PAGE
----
The gender imbalance in entrepreneurship has been attributed to a persistent incongruence between personality attributes ascribed to women and personality attributes ascribed to entrepreneurs (1314). This perceived lack of fit makes women less likely to pursue and to be selected for male gender-typed roles such as that of entrepreneur (1516). Compared with men, women in male gender-typed positions are more likely to have their performance devalued, less likely to receive opportunities for career advancement, and more likely to encounter challenges and skepticism in starting and running ventures (27).

Although the gender imbalance is undesirable and challenging for female entrepreneurs, it remains unclear whether the gender imbalance is due to irrational investor behavior. If male entrepreneurs are inherently more talented or more likely to be at an advantage throughout their ventures or throughout their careers, then the gender gap in entrepreneurship may result from rational statistical discrimination by investors. In the same way that participants in the classic Keynesian beauty contest game were asked to choose the most popular (rather than the most beautiful) contestant, investors may rationally seek to invest in male-led ventures that other investors and future customers are most likely to prefer.

Across the broad landscape of entrepreneurial ventures, it is unclear whether men outperform women. Some prior work has found that, compared with men, women are likely to have fewer employees, lower growth projections, and lower levels of internationalization (9). On the other hand, recent work using 15 y of panel data from the Standard & Poors Financial Services 1,500 firms suggests that female managers improve overall firm performance by bringing informational and social diversity benefits to the management team, enriching the behaviors exhibited by managers throughout the firm, and motivating lower-status women in the firm (28).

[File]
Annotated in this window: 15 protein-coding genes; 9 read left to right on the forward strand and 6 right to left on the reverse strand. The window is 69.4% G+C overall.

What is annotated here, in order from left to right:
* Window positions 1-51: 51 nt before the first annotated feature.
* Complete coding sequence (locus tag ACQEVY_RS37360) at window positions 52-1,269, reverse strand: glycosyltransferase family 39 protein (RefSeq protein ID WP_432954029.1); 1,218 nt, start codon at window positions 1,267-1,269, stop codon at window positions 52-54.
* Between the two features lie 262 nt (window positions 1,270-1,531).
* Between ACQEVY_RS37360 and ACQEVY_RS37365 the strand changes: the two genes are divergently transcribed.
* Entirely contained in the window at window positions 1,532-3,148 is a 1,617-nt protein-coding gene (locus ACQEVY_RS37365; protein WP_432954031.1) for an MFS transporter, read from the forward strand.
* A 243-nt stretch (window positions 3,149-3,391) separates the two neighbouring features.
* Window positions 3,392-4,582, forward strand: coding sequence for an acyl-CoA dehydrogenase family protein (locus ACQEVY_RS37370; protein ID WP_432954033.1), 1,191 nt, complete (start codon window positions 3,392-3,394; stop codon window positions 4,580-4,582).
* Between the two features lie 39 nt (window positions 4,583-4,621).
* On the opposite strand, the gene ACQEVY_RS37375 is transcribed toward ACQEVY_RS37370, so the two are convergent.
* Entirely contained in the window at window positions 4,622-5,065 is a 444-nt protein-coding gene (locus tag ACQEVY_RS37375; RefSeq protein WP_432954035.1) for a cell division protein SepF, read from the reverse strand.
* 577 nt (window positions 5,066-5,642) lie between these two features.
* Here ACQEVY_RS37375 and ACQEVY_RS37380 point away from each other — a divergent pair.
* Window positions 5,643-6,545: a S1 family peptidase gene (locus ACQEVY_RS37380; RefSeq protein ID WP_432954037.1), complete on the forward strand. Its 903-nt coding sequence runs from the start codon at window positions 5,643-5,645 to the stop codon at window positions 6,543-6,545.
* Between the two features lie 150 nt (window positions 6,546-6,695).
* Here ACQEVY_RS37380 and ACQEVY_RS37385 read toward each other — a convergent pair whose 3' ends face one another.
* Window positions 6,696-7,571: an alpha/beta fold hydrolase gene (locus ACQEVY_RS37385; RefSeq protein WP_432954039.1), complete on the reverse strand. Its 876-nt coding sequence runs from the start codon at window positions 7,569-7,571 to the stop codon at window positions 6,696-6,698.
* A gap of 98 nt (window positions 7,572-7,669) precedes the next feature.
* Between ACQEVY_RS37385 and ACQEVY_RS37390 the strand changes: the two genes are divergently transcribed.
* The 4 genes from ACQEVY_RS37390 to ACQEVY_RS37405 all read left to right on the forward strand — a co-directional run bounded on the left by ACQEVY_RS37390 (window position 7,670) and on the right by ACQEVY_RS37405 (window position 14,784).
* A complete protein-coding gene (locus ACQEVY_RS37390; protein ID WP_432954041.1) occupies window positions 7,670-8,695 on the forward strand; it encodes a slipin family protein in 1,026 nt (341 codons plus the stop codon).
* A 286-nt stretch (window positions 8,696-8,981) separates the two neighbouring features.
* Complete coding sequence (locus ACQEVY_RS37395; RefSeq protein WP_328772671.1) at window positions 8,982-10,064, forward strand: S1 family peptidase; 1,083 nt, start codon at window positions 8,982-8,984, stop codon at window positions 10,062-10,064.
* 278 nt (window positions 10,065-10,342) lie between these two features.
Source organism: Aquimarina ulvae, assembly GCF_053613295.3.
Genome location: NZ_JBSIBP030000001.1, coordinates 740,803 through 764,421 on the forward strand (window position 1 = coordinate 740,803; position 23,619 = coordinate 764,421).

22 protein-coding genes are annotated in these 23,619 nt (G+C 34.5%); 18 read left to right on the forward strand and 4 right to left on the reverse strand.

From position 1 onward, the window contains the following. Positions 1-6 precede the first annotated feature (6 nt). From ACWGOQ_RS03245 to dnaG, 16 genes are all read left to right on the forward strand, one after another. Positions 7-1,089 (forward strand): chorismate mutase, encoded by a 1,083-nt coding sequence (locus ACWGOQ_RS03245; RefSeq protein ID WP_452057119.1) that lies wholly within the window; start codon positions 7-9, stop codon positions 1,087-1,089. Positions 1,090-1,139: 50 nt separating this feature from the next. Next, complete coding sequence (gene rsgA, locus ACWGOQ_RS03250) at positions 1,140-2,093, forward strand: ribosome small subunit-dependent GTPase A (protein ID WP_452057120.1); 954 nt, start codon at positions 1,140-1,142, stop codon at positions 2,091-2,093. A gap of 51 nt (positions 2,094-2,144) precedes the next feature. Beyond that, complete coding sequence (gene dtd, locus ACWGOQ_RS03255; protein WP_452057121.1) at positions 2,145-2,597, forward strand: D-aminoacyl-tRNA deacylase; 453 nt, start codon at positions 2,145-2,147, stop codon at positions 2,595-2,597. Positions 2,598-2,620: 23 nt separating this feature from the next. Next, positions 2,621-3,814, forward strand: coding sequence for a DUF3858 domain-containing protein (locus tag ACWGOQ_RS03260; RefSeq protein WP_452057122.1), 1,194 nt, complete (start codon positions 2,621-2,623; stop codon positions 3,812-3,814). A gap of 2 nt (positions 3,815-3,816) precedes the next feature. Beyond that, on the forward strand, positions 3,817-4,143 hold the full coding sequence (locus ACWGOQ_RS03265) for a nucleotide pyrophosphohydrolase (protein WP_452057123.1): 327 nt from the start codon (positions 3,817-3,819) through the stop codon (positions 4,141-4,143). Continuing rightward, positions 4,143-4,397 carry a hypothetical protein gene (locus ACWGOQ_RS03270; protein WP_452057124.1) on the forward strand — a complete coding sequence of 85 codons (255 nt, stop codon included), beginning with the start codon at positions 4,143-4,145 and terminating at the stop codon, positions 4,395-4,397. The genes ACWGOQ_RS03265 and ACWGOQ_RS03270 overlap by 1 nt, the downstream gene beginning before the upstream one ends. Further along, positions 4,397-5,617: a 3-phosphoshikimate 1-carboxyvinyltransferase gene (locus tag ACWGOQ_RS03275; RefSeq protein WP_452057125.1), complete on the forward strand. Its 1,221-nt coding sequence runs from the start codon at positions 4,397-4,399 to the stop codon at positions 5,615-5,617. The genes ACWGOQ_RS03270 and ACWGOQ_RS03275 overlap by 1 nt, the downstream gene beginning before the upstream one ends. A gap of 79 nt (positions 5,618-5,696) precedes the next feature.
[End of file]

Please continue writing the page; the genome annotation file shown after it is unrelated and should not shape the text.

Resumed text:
Answering the question about gender and entrepreneurial performance has been limited by two main challenges (2930). First, male- and female-led ventures tend to focus on different types of market opportunities with differing levels of underlying growth potential. Male entrepreneurs tend to pursue ventures across a broad spectrum of industries, whereas female entrepreneurs have predominantly pursued ventures that focus on the female consumer, such as fashion, cosmetics, and cooking. Notable examples of female-founded, female-focused companies include Mary Kay Inc., Estee Lauder Companies, Chanel S.A., Martha Stewart Living Omnimedia, and, most recently, Spanx Inc. and Tory Burch. Second, available sample sizes are small because there are far more male entrepreneurs than female entrepreneurs. Therefore, it has been difficult for researchers to make gender comparisons with matched samples. As a result, research has not disentangled the impact of entrepreneur gender from the impact of business type on entrepreneurial success. In the present research, we focus on how entrepreneur gender influences investment decisions, controlling for business type.

The modes of communication entrepreneurs use to convey their ideas to investors today fall into two broad categories: nonverbal and verbal presentations. Nonverbal presentations include executive summaries, pitch decks (i.e., a short series of explanatory slides), and written business plans that may be sent to potential investors. Verbal presentations, on the other hand, vary according to audience size, level of formality, and mode of communication (e.g., over the phone, face to face). One format, used by the majority of venture capital firms and entrepreneurship competitions, has emerged as an industry standard: a 5-min verbal pitch in which the entrepreneur narrates a series of slides, providing an overview of the business plan to potential investors.